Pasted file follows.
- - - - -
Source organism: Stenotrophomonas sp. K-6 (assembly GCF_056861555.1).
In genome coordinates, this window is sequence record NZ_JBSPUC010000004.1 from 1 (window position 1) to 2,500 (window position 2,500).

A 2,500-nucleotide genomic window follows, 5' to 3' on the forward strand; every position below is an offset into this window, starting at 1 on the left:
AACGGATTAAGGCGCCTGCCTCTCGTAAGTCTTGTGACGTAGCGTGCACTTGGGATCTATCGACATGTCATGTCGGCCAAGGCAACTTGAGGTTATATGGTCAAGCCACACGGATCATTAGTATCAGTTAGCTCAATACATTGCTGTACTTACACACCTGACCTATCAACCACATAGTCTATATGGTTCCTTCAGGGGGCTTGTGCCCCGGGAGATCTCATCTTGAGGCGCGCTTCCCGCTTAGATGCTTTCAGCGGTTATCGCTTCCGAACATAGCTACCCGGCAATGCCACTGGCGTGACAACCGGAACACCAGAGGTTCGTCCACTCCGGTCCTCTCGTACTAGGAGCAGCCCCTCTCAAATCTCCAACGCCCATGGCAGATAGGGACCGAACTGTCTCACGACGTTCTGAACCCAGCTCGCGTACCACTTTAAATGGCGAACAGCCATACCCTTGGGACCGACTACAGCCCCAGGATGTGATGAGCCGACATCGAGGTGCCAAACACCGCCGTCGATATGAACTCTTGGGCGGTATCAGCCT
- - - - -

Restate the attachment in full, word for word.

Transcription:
Source organism: Stenotrophomonas sp. K-6 (assembly GCF_056861555.1).
In genome coordinates, this window is sequence record NZ_JBSPUC010000004.1 from 1 (window position 1) to 2,500 (window position 2,500).

A 2,500-nucleotide genomic window follows, 5' to 3' on the forward strand; every position below is an offset into this window, starting at 1 on the left:
AACGGATTAAGGCGCCTGCCTCTCGTAAGTCTTGTGACGTAGCGTGCACTTGGGATCTATCGACATGTCATGTCGGCCAAGGCAACTTGAGGTTATATGGTCAAGCCACACGGATCATTAGTATCAGTTAGCTCAATACATTGCTGTACTTACACACCTGACCTATCAACCACATAGTCTATATGGTTCCTTCAGGGGGCTTGTGCCCCGGGAGATCTCATCTTGAGGCGCGCTTCCCGCTTAGATGCTTTCAGCGGTTATCGCTTCCGAACATAGCTACCCGGCAATGCCACTGGCGTGACAACCGGAACACCAGAGGTTCGTCCACTCCGGTCCTCTCGTACTAGGAGCAGCCCCTCTCAAATCTCCAACGCCCATGGCAGATAGGGACCGAACTGTCTCACGACGTTCTGAACCCAGCTCGCGTACCACTTTAAATGGCGAACAGCCATACCCTTGGGACCGACTACAGCCCCAGGATGTGATGAGCCGACATCGAGGTGCCAAACACCGCCGTCGATATGAACTCTTGGGCGGTATCAGCCT